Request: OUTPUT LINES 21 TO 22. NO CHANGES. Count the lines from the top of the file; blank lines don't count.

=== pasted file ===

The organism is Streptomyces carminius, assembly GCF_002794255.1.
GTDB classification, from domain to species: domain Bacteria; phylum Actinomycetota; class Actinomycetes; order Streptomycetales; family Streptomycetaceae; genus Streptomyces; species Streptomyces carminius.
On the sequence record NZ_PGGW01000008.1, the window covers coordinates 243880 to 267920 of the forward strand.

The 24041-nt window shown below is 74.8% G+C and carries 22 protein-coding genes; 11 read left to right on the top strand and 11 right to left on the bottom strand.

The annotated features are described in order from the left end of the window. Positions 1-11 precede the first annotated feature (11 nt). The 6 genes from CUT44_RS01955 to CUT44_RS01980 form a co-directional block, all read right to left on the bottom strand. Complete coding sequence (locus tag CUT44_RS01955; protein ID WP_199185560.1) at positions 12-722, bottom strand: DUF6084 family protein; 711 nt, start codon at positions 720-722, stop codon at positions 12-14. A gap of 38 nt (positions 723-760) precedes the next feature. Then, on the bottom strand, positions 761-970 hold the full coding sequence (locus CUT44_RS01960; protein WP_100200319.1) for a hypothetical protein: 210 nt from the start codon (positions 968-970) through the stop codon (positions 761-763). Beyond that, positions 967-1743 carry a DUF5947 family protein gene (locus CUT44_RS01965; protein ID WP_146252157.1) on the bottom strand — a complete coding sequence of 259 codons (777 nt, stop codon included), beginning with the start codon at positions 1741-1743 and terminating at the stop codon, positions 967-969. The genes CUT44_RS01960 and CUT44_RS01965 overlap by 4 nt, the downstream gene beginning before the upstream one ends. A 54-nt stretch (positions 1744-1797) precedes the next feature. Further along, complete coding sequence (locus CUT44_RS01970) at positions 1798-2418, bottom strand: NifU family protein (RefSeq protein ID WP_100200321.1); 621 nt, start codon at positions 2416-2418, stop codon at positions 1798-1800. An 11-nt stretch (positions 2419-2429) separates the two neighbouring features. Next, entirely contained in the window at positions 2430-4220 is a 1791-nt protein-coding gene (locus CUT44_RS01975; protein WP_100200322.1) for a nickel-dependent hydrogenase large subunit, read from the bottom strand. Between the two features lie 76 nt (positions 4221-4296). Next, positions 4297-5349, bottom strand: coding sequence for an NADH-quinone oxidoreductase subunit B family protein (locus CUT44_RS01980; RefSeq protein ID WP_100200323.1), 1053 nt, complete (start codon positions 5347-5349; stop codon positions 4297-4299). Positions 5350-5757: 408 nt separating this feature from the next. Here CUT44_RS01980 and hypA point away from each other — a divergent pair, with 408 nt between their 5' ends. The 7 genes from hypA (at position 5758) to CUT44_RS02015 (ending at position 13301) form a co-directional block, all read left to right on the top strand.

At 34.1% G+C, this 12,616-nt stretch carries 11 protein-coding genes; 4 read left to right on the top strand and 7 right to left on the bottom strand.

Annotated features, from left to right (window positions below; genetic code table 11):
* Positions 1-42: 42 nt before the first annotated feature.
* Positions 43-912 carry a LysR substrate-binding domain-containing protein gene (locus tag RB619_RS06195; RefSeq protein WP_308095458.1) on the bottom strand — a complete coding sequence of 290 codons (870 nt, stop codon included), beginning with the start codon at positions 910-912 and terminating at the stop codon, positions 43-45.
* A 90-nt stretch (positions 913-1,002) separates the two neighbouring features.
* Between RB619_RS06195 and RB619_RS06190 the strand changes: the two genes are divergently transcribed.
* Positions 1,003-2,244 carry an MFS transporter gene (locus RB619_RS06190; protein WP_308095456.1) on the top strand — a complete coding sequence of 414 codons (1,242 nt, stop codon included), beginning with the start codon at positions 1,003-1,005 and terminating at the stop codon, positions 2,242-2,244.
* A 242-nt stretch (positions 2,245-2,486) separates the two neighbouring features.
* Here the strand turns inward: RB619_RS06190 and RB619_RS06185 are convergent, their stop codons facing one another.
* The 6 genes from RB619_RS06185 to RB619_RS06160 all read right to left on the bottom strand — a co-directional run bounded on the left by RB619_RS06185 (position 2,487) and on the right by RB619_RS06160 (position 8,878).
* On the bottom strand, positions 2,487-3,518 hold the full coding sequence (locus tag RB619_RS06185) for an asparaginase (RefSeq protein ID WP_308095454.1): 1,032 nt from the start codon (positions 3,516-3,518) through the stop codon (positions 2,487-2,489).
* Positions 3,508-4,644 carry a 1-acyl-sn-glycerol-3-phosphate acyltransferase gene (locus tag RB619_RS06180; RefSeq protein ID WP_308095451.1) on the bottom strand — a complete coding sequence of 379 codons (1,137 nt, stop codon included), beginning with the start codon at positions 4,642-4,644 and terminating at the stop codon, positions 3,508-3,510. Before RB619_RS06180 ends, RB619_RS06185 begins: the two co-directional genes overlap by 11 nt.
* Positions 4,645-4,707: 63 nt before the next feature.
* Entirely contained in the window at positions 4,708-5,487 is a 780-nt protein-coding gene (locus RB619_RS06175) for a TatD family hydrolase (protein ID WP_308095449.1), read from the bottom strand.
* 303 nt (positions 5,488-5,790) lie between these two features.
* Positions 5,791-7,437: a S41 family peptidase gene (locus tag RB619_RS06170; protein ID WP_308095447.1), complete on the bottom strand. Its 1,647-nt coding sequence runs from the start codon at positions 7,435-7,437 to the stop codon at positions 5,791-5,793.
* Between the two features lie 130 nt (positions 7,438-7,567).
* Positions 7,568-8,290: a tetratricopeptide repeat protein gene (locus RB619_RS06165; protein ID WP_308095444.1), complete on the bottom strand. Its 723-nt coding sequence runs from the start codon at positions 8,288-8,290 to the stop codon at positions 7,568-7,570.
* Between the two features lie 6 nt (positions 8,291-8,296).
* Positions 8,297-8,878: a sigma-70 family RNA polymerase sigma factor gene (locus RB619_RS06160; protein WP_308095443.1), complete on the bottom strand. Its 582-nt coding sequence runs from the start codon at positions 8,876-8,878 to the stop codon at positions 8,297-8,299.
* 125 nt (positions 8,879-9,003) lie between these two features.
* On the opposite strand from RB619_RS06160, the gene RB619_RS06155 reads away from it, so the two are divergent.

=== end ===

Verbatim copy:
* Positions 5,791-7,437: a S41 family peptidase gene (locus tag RB619_RS06170; protein ID WP_308095447.1), complete on the bottom strand. Its 1,647-nt coding sequence runs from the start codon at positions 7,435-7,437 to the stop codon at positions 5,791-5,793.
* Between the two features lie 130 nt (positions 7,438-7,567).